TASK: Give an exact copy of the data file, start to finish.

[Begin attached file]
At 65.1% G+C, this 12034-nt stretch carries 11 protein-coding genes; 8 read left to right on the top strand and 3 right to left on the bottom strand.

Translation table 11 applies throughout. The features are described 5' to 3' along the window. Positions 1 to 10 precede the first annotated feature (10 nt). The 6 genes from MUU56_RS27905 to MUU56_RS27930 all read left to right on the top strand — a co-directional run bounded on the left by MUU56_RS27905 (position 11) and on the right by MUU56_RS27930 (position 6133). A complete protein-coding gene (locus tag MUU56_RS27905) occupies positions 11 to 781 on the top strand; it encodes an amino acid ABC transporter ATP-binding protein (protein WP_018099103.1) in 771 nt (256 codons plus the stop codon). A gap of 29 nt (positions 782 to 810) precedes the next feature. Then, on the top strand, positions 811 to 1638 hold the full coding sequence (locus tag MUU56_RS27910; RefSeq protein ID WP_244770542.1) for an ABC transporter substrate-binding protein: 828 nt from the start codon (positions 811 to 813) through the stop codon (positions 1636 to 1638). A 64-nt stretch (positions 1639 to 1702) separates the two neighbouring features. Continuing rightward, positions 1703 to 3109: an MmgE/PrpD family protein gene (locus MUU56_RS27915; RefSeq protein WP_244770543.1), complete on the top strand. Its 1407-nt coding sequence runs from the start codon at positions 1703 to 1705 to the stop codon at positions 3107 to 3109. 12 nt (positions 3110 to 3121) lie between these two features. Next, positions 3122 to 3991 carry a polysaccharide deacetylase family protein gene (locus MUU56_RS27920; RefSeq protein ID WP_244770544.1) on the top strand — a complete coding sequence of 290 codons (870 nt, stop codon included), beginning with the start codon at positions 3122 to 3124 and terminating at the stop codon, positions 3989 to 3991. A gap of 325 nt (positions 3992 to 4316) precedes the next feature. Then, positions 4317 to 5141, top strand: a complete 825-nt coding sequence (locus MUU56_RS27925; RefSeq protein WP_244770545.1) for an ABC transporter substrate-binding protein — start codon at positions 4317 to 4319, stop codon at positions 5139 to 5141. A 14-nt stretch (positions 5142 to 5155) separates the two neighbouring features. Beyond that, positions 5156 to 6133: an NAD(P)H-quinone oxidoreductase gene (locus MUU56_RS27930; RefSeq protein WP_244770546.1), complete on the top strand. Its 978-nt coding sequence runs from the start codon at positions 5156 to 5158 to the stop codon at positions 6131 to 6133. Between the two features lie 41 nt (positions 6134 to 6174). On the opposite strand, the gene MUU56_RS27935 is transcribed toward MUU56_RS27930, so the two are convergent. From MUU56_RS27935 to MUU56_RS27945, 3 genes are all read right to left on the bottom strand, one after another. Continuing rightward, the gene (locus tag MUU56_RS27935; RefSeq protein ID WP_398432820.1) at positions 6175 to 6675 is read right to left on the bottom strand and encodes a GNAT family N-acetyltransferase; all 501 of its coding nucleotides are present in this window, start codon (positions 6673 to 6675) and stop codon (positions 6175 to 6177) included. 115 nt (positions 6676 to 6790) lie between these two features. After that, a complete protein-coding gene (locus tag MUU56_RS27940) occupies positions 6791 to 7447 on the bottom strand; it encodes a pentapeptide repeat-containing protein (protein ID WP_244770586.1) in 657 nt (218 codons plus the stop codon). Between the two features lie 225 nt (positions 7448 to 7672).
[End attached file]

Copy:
At 65.1% G+C, this 12034-nt stretch carries 11 protein-coding genes; 8 read left to right on the top strand and 3 right to left on the bottom strand.

Translation table 11 applies throughout. The features are described 5' to 3' along the window. Positions 1 to 10 precede the first annotated feature (10 nt). The 6 genes from MUU56_RS27905 to MUU56_RS27930 all read left to right on the top strand — a co-directional run bounded on the left by MUU56_RS27905 (position 11) and on the right by MUU56_RS27930 (position 6133). A complete protein-coding gene (locus tag MUU56_RS27905) occupies positions 11 to 781 on the top strand; it encodes an amino acid ABC transporter ATP-binding protein (protein WP_018099103.1) in 771 nt (256 codons plus the stop codon). A gap of 29 nt (positions 782 to 810) precedes the next feature. Then, on the top strand, positions 811 to 1638 hold the full coding sequence (locus tag MUU56_RS27910; RefSeq protein ID WP_244770542.1) for an ABC transporter substrate-binding protein: 828 nt from the start codon (positions 811 to 813) through the stop codon (positions 1636 to 1638). A 64-nt stretch (positions 1639 to 1702) separates the two neighbouring features. Continuing rightward, positions 1703 to 3109: an MmgE/PrpD family protein gene (locus MUU56_RS27915; RefSeq protein WP_244770543.1), complete on the top strand. Its 1407-nt coding sequence runs from the start codon at positions 1703 to 1705 to the stop codon at positions 3107 to 3109. 12 nt (positions 3110 to 3121) lie between these two features. Next, positions 3122 to 3991 carry a polysaccharide deacetylase family protein gene (locus MUU56_RS27920; RefSeq protein ID WP_244770544.1) on the top strand — a complete coding sequence of 290 codons (870 nt, stop codon included), beginning with the start codon at positions 3122 to 3124 and terminating at the stop codon, positions 3989 to 3991. A gap of 325 nt (positions 3992 to 4316) precedes the next feature. Then, positions 4317 to 5141, top strand: a complete 825-nt coding sequence (locus MUU56_RS27925; RefSeq protein WP_244770545.1) for an ABC transporter substrate-binding protein — start codon at positions 4317 to 4319, stop codon at positions 5139 to 5141. A 14-nt stretch (positions 5142 to 5155) separates the two neighbouring features. Beyond that, positions 5156 to 6133: an NAD(P)H-quinone oxidoreductase gene (locus MUU56_RS27930; RefSeq protein WP_244770546.1), complete on the top strand. Its 978-nt coding sequence runs from the start codon at positions 5156 to 5158 to the stop codon at positions 6131 to 6133. Between the two features lie 41 nt (positions 6134 to 6174). On the opposite strand, the gene MUU56_RS27935 is transcribed toward MUU56_RS27930, so the two are convergent. From MUU56_RS27935 to MUU56_RS27945, 3 genes are all read right to left on the bottom strand, one after another. Continuing rightward, the gene (locus tag MUU56_RS27935; RefSeq protein ID WP_398432820.1) at positions 6175 to 6675 is read right to left on the bottom strand and encodes a GNAT family N-acetyltransferase; all 501 of its coding nucleotides are present in this window, start codon (positions 6673 to 6675) and stop codon (positions 6175 to 6177) included. 115 nt (positions 6676 to 6790) lie between these two features. After that, a complete protein-coding gene (locus tag MUU56_RS27940) occupies positions 6791 to 7447 on the bottom strand; it encodes a pentapeptide repeat-containing protein (protein ID WP_244770586.1) in 657 nt (218 codons plus the stop codon). Between the two features lie 225 nt (positions 7448 to 7672).